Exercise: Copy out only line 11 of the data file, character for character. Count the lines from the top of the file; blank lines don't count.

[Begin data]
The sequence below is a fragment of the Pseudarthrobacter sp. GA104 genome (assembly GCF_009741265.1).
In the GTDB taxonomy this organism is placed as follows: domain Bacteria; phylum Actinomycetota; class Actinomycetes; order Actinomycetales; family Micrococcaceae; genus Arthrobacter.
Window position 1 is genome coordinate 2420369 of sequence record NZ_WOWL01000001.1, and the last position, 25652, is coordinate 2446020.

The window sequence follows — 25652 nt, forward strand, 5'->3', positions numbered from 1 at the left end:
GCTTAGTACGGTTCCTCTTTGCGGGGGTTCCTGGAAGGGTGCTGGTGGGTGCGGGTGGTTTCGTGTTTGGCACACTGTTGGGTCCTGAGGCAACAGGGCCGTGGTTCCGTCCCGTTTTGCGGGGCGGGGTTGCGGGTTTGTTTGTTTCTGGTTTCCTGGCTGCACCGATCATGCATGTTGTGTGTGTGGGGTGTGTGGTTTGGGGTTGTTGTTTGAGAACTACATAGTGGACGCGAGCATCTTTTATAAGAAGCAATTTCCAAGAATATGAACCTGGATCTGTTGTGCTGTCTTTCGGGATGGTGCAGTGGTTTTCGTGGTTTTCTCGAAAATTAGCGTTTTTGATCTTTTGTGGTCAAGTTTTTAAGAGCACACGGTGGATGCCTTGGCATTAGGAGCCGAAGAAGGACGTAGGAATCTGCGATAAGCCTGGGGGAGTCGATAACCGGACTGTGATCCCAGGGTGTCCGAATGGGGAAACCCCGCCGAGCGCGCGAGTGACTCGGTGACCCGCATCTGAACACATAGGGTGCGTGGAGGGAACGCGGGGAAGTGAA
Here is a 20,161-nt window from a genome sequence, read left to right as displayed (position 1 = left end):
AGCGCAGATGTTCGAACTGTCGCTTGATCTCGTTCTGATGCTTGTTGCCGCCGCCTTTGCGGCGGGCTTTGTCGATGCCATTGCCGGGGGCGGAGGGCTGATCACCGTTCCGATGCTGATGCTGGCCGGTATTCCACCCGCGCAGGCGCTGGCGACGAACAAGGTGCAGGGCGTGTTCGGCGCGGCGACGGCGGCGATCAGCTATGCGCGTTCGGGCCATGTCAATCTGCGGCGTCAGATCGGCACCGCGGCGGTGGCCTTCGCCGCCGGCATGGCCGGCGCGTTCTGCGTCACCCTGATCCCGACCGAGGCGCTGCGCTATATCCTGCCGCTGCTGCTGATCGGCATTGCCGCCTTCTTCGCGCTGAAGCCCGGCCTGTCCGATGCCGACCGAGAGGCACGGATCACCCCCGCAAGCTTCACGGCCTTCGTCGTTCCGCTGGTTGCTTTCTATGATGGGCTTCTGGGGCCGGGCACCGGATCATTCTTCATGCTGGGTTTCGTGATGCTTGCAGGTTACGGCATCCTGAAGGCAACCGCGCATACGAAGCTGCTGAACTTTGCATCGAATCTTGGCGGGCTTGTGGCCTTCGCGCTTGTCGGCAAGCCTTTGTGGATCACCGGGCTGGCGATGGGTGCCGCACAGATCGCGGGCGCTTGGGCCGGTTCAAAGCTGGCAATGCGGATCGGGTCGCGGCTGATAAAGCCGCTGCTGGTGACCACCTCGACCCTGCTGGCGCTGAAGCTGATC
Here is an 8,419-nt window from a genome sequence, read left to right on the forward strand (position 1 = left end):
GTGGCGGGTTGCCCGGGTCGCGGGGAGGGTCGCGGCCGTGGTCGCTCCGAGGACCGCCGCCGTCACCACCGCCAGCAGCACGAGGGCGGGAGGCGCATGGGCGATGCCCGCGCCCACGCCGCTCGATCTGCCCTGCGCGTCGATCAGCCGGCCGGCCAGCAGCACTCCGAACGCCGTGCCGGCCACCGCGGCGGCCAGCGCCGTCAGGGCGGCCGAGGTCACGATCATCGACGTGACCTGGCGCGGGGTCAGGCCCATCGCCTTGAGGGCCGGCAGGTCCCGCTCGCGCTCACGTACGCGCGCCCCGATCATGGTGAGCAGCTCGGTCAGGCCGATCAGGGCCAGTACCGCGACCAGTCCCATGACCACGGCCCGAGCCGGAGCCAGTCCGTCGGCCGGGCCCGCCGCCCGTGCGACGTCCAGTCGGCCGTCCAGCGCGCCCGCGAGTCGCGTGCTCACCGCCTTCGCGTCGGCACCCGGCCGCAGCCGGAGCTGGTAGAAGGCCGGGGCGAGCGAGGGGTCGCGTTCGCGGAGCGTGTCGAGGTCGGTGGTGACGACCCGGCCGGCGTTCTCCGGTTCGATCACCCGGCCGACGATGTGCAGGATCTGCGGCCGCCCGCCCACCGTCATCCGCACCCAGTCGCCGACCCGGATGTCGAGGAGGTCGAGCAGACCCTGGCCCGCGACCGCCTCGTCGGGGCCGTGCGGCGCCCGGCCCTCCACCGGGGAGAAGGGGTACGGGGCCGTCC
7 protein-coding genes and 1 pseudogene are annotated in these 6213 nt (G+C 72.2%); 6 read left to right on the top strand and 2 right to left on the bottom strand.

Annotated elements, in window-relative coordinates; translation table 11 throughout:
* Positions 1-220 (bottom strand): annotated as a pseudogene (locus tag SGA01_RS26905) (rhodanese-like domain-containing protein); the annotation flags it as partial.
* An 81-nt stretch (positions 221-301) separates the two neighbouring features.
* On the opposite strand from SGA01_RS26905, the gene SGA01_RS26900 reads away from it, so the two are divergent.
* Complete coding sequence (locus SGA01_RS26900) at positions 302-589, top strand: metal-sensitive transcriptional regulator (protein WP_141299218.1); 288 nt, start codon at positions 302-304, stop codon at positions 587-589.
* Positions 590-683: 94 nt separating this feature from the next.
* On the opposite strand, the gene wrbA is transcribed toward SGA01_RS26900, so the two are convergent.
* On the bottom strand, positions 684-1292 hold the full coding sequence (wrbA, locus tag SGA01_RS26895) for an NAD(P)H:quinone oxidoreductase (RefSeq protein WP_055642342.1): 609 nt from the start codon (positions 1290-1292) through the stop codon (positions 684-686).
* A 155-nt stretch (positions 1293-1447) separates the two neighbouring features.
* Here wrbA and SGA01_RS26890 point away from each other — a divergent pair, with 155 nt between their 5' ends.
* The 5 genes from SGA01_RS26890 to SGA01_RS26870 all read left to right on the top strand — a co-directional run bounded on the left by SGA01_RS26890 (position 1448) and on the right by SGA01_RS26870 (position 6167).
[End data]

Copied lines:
Annotated elements, in window-relative coordinates; translation table 11 throughout: